Tribune reporter Dan Hinkel’s coverage of a 2015 police shooting is beginning to resemble the paper’s disgraced coverage of many wrongful conviction cases.

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Hinkel has broken several “scoops” about a 2015 shooting in which a Chicago Police officer shot a bat-wielding assailant, accidentally killing a woman as well. All of Hinkel’s scoops about the incident and the Civilian Office of Police Accountability (COPA) investigation of it cast a negative light on the police officer involved, including Hinkel’s coverage of the ruling by COPA that the shooting was unjustified.

That ruling by the COPA in December was immediately condemned by the Fraternal Order of Police.

Sensing something highly unfair and inappropriate was taking place in the COPA ruling, the FOP authorized its attorneys to dig into the COPA investigation. The FOP also notified the city’s Inspector General’s office that there was a pattern of leaks from COPA and its predecessor, IPRA, to reporters like Hinkel. These leaks, if true, not only violate COPA’s rules of confidentiality, but also make it appear as if the agency is using “friendly” reporters to push their claims against the police.

But this is nothing new at the Tribune. Much of the paper’s coverage over the last three decades is rooted in their championing a host of cases in which guilty men claimed they were innocent. With the cheering of the Tribune, many of these offenders were released, claiming they were coerced, even tortured, into confessing to crimes they did not commit. Would these men have been released without the incessant drumbeat of reporters maintaining that they were the victims of police misconduct?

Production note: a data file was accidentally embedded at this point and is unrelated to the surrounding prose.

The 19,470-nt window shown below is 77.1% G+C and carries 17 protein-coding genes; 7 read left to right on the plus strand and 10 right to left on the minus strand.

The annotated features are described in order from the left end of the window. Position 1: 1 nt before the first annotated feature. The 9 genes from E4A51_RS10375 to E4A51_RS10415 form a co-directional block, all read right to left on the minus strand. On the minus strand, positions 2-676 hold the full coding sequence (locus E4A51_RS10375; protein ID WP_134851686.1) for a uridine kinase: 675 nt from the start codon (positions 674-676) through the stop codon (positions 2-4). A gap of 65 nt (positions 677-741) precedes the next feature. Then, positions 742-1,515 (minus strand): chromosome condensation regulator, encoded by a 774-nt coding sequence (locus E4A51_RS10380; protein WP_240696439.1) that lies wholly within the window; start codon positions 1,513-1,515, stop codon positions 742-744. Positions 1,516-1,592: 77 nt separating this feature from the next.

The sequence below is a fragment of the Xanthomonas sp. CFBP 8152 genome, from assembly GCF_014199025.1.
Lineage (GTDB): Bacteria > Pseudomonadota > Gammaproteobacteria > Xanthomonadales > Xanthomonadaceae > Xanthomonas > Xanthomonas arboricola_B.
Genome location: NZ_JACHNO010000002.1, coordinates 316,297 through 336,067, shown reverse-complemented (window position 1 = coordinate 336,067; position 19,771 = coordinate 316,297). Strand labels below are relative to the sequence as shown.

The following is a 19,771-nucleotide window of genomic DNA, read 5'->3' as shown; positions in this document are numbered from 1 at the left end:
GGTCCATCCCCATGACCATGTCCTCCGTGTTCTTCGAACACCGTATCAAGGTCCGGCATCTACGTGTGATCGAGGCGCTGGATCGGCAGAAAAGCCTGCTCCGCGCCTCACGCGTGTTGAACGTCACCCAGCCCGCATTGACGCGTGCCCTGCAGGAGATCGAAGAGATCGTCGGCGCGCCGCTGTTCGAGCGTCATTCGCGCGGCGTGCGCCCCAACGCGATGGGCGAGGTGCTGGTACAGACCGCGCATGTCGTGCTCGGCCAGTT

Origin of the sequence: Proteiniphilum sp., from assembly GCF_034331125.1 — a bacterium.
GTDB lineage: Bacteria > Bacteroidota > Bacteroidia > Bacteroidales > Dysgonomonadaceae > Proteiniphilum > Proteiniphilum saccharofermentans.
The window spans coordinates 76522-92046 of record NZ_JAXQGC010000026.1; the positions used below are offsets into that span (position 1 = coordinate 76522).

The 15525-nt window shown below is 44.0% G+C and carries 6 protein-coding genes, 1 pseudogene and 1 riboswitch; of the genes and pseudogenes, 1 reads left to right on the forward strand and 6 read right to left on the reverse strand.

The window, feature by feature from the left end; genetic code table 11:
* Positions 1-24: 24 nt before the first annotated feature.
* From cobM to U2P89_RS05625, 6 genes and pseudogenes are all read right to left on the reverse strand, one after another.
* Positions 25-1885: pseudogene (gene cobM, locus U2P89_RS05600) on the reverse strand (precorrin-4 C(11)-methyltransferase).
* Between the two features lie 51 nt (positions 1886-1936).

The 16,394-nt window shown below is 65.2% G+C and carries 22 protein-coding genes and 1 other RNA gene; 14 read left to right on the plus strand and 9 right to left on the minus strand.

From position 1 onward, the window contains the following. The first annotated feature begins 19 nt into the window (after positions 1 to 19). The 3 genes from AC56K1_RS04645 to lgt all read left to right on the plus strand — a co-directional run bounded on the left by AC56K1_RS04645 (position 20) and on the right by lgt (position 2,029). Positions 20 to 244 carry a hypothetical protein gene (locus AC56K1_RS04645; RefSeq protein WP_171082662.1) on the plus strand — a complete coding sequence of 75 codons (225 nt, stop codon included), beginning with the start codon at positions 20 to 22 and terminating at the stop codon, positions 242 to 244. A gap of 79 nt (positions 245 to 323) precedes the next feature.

But about ten years ago, the narratives began to unravel. Now, a vast body of evidence is taking shape in various legal and media venues pointing to the fact that these stories are completely false, beginning with the exoneration of Anthony Porter from death row in 1999, an exoneration that spurred dozens of others.

The Tribune’s bolstering of these narratives, and then its reaction when they began to fall apart, is a dark chapter in the viability and integrity of Chicago’s media. It points to a news outlet embracing a story before obtaining the facts and evaluating them. It points to a news outlet ignoring key evidence to maintain that narrative, and it points to a news outlet wholly unwilling to acknowledge that it got a story completely wrong.

Is this what is taking shape in Hinkel’s coverage of the 2015 fatal police shooting?

Well, it didn’t take long for the attorneys to find something unusual. In response to a Freedom of Information request, the FOP discovered that COPA had paid an outside party in connection with its investigation of the shooting, a Boston Police lieutenant who seems to have expertise in police shootings. 

Curiously, no mention of this person or any observations, rulings, or opinions he might have had about the incident was made in COPA’s final report. Even more curious, no mention of this third party was ever made by Dan Hinkel.

All the scoops Hinkel got in the story—but not this scoop about a third party.

It begs a question. Is Hinkel writing his story from a preconceived narrative, just as the Tribune seems to have done in so many wrongful conviction cases? Look at Hinkel’s list of stories for the last few months on the Trib website. They are almost uniformly anti-police, as if Hinkel, and many of his colleagues at the Trib, seem to think that a primary function of the media is a relentless attack on the criminal justice system, particularly the police.

Well, here are two grand questions that must be asked in the wake of the discovery of the third party’s involvement in the COPA investigation. If COPA left out any information about a third party in their final report, did they also leave it out of the file submitted to the Superintendent of Police, who must rule on whether the officer will be fired based upon COPA’s claim that the shooting was unjustified?

The fate of the officer involved in the shooting now hinges on a decision by the Superintendent of the CPD. COPA was mandated to provide that entire file to the Superintendent.